Learning Lessons from Invaded Forests

In 1946, North American beavers were introduced to the archipelago of Tierra del Fuego at the tip of South America in an attempt to start an industry based on beaver fur. Although this industry has not thrived, beavers have multiplied enormously. By cutting trees and building dams, they have transformed forests into meadows and also fostered the spread of introduced ground cover plants. Now numbering in the tens of thousands in both Chilean and Argentinian parts of the archipelago, beavers are the target of a binational campaign to prevent them from spreading to the mainland of these two nations. — Invasive Species: What Everyone Should Know by Daniel Simberloff

Beavers in South America are just one example of the series of effects a species can have when it is placed in a new environment. Prior to the arrival of beavers, there were no species in the area that were functionally equivalent. Thus, through their felling of trees and damning of streams, the beavers introduced novel disturbances that have, among other things, aided the spread of non-native plant species. Ecologists call this an invasional meltdown, wherein invasion by one organism aids the invasion of another, making restoration that much more difficult.

Complicated interactions like this are explored by David Wardle and Duane Peltzer in a paper published last month in Biological Invasions. Organisms from all walks of life have been introduced to forests around the world, and while many introductions have had no discernable impact, others have had significant effects both above and below ground.

The authors selected forest ecosystems for their investigation because “the imprint of different invaders on long-lived tree species can often be observed directly,” even when the invading organisms are doing their work below ground. Moreover, a greater understanding of “the causes and consequences of invasions is essential for reliably predicting large-scale and long-term changes” in forest ecosystems. Forests do not regenerate quickly, so protecting them from major disturbances is important. Learning how forests respond to invasions can teach us how best to address the situation when it occurs.

The authors begin by introducing the various groups of organisms that invade forests and the potential impacts they can have. This is summarized in the graphic below. One main takeaway is that the effects of introduced species vary dramatically depending on their specific attributes or traits and where they fall within the food chain. If, like the beaver, a novel trait is introduced, “interactions between the various aboveground and belowground components, and ultimately the functioning of the ecosystem” can be significantly altered.

Wardle, D.A., and D.A. Peltzer. Impacts of invasive biota in forest ecosystems in an aboveground-belowground context. Biological Invasions (2017).  doi:10.1007/s10530-017-1372-x

After highlighting some of the impacts that invasive species can have above and below ground, the authors discuss basic tenets of invasion biology as they relate to forest ecosystems. Certain ecosystems are more vulnerable to invasions than others, and it is important to understand why. One hypothesis is that ecosystems with a high level of species diversity are more resistant to invasion than those with low species diversity. This is called biotic resistance.  When it comes to introduced plants, soil properties and other environmental factors come in to play. One species of plant may be highly invasive in one forested ecosystem, but completely unsuccessful in another. The combination of factors that help determine this are worth further exploration.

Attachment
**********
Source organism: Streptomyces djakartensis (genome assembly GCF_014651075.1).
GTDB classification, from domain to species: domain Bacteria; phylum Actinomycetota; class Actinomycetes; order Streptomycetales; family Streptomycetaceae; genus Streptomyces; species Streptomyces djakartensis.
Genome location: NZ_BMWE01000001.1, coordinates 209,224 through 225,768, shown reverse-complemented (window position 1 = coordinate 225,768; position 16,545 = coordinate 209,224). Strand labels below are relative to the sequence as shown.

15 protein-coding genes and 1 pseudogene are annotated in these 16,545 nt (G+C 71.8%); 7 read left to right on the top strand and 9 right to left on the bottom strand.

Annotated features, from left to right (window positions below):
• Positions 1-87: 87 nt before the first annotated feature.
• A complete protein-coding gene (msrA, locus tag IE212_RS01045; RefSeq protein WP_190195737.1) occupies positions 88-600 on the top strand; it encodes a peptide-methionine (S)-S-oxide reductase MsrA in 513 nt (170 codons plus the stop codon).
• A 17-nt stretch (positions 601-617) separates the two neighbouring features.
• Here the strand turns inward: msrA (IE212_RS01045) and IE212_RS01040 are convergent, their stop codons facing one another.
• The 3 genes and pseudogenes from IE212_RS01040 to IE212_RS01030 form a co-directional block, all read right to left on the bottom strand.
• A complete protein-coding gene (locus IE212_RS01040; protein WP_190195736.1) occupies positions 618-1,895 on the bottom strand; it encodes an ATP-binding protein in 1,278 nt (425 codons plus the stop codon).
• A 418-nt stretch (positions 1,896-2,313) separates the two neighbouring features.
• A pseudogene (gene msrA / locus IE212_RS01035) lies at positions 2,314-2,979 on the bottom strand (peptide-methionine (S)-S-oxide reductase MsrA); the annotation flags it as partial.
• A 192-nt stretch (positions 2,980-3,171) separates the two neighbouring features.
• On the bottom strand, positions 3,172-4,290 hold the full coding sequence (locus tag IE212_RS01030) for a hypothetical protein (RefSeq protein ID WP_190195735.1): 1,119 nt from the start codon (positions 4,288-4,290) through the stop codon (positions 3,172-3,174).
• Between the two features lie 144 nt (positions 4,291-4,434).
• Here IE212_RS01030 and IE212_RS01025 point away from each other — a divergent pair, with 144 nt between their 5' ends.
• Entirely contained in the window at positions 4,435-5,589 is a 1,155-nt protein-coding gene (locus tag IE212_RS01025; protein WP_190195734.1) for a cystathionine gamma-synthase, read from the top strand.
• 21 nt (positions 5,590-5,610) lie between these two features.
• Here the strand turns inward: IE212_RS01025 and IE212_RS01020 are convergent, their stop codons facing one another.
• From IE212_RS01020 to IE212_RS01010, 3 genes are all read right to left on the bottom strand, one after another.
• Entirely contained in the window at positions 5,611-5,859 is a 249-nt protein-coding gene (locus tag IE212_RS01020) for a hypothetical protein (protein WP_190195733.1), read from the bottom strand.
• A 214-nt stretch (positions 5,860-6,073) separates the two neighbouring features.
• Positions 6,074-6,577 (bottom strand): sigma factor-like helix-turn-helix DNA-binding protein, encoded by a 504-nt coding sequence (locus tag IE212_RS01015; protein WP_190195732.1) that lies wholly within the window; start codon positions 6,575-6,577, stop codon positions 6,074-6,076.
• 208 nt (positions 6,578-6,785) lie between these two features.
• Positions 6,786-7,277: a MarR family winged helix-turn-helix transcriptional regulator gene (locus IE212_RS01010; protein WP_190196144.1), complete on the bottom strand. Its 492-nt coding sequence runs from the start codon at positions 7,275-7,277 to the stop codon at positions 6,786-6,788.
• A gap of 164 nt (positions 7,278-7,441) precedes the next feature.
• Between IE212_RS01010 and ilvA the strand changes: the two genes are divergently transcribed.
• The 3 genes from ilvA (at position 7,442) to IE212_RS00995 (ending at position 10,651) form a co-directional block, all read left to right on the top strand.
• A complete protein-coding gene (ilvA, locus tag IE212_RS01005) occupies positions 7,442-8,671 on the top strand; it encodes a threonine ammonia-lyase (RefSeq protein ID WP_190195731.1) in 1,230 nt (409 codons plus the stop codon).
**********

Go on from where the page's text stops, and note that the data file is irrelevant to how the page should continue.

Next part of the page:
When it comes to restoring invaded forests, simply eliminating invasive species is not always enough. Because of the ecological impacts they can have above and below ground, “invader legacy effects” may persist. As the authors write, this requires “additional interventions to reduce or remove [an invader’s] legacy.” Care also has to be taken to avoid secondary invasions, because as one invasive species is removed another can take its place.

Nitrogen-fixing plants (which, as the authors explain, “feature disproportionately in invasive floras”) offer a prime example of invader legacy effects. Introducing them to forest ecosystems that lack plants with nitrogen fixing capabilities “leads to substantially greater inputs of nitrogen … and enhanced soil fertility.” Native organisms – decomposer and producer alike – are affected. Simply removing the nitrogen fixing plants does not at once remove the legacy they have left. Examples include Morella faya invasions of forest understories in Hawaii and invasions by Acacia species in South Africa and beyond.

“It has been shown that co-invasion by earthworms enhances the effects that the invasive nitrogen fixing shrub Morella faya has on nitrogen accretion and cycling in a Hawaiian forest, by enhancing burial of nitrogen-rich litter.” – D.A. Wardle and D.A. Peltzer (2017) – photo credit: wikimedia commons

The authors conclude with a list of “unresolved issues” for future research. A common theme among at least a couple of their issues is the need for observing invasive species and invaded environments over a long period. Impacts of invasive species tend to “vary across both time and space,” and it is important to be able to predict “whether impacts are likely to amplify or dampen over time.” In short, “focus should shift from resolving the effects of individual invasive species to a broader consideration of their longer term ecosystem effects.”

This paper does not introduce new findings, but it is a decent overview of invasion biology and is worth reading if you are interested in familiarizing yourself with some of the general concepts and hypotheses. It’s also open access, which is a plus. One thing that is clear after reading this is that despite our growing awareness of the impacts of invasive species, there is still much to be learned, particularly regarding how best to respond to them.


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Dethroning Industrial Argiculture: The Rise of Agroecology

This is the third in a series of posts reviewing the 17 articles found in the October 2014 Special Issue of American Journal of Botany, Speaking of Food: Connecting Basic and Applied Science.

Think Globally, Research Locally: Paradigms and Place in Agroecological Research by Heather L. Reynolds, Alex A. Smith, and James R. Farmer